And don’t forget that we’re still just talking about a hypothetical clone of a project from the previous year.
Software development requires creativity
An important note: naturally, the situation will be different in cases when a single type of software is being developed like it’s on a conveyor belt.
But aren’t you monitoring all the updates and already know about all the changes that have happened when the project begins? Why don’t you just make allowances for these changes in the project estimate? The old project cost X, so just add cost Y to account for these changes, and you’ll have the final estimate.
On a well-oiled factory production line, we can tell you how many products will be released per day, because the conveyor produces the same exact products day after day (actually, things are more complicated at a factory too, but that’s beside the point). But even in a factory, the conveyor can malfunction and a certain percentage of goods come out defective.
Unlike the conveyor belt, developing custom software is more like setting up a new production line, since they are both processes with a high degree of indeterminacy. When a project begins, we know very little about it.
From a technology standpoint, we can guess at the tech stack, basic frameworks, and the platforms we’ll be developing for it. What kind of developers we’ll need and how many. We can anticipate what kinds of basic challenges we’ll face. But that’s all.
From a UI/UX standpoint, we know even less. Even if we have a good understanding of the project’s goals, we’ll still have to study the target audience and its needs. We’ll have to figure out how to satisfy those needs by conducting a series of experiments to see if the design is suitable or if it needs to be revised.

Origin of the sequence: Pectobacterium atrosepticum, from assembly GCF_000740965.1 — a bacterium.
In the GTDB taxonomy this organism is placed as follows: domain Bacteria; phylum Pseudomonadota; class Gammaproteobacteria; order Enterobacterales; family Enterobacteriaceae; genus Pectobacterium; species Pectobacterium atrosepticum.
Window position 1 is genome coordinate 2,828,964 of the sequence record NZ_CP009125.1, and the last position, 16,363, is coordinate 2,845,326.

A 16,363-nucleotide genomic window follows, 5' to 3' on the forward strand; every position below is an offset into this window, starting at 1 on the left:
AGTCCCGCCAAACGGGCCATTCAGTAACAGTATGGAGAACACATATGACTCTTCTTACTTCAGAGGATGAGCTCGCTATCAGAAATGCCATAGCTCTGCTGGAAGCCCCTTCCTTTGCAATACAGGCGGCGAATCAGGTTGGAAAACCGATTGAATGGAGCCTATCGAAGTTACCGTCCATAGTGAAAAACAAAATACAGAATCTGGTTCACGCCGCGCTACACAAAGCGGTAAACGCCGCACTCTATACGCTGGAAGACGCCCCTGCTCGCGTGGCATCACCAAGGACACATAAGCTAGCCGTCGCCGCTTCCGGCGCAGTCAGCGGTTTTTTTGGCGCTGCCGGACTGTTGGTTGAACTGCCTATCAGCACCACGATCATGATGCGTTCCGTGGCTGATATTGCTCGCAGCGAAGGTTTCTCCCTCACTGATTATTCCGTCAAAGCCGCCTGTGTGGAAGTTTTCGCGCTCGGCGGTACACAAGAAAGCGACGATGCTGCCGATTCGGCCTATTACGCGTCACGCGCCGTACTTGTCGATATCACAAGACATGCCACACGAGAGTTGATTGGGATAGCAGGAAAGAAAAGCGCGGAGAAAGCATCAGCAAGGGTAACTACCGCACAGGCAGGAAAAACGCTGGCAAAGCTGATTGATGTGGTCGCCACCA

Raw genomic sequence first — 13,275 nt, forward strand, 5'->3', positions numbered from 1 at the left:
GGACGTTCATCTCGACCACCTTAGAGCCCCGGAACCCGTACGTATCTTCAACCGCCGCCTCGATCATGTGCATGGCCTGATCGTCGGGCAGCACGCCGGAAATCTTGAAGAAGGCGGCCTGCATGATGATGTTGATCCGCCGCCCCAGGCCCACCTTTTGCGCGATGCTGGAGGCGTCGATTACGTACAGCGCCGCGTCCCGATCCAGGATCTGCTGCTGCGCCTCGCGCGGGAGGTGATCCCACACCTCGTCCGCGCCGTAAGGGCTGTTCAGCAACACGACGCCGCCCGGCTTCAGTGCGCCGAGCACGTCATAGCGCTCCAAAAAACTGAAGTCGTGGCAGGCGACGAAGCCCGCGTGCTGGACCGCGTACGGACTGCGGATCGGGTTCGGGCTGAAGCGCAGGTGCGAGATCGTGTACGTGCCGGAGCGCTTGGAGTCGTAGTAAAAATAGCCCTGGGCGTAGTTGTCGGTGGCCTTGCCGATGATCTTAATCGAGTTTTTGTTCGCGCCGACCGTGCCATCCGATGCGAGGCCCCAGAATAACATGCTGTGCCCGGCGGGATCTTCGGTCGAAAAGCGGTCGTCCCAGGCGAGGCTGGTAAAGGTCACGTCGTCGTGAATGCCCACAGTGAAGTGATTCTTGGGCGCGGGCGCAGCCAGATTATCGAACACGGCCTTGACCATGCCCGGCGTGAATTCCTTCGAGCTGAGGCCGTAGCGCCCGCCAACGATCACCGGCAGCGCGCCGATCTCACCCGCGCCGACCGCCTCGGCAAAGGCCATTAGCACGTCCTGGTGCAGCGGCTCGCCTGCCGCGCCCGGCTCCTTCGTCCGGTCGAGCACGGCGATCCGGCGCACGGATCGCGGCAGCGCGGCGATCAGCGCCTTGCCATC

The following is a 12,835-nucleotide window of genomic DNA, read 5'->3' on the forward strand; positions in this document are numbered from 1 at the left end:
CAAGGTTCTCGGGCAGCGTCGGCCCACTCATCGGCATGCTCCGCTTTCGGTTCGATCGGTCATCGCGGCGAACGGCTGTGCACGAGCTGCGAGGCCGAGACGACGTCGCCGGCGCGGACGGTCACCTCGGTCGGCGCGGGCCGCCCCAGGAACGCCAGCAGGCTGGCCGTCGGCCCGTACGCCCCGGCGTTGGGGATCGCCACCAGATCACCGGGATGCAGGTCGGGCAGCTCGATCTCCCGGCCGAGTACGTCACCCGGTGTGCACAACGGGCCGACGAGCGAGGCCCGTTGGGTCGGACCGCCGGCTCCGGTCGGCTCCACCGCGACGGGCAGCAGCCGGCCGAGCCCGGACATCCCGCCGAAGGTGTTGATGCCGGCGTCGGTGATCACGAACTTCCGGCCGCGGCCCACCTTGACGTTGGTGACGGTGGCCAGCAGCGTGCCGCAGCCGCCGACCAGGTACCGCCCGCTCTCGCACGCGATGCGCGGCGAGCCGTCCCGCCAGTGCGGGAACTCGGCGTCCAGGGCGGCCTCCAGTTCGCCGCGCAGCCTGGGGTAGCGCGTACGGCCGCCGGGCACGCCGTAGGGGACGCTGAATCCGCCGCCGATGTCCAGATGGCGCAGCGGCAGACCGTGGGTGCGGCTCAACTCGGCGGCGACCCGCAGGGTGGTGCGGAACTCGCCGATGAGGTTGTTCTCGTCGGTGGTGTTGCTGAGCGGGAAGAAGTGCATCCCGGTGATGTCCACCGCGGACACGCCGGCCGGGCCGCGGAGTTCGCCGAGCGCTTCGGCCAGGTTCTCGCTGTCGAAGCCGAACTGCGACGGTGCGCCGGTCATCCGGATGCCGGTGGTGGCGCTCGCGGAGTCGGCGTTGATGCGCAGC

At the very beginning of the project, we really know very little about how it will turn out in the end and what kind of problems we’ll face.
Humans work on projects, not robots
No matter how awesome your coworkers are, they’re still just humans.
They have their good and bad days. Sometimes code that was written today will need to be rewritten tomorrow. On some days, people make great decisions, and on others, very bad ones. Sometimes they’re lazy, and sometimes they make mistakes. And often it takes some time to deal with the consequences of those mistakes.
Coworkers also get sick. Replacing one developer with another during illness or vacation is usually not cost-effective: the productivity of the “replacement” worker is very low at first. Software development is a fairly individualized process, even when all accepted coding standards are followed meticulously.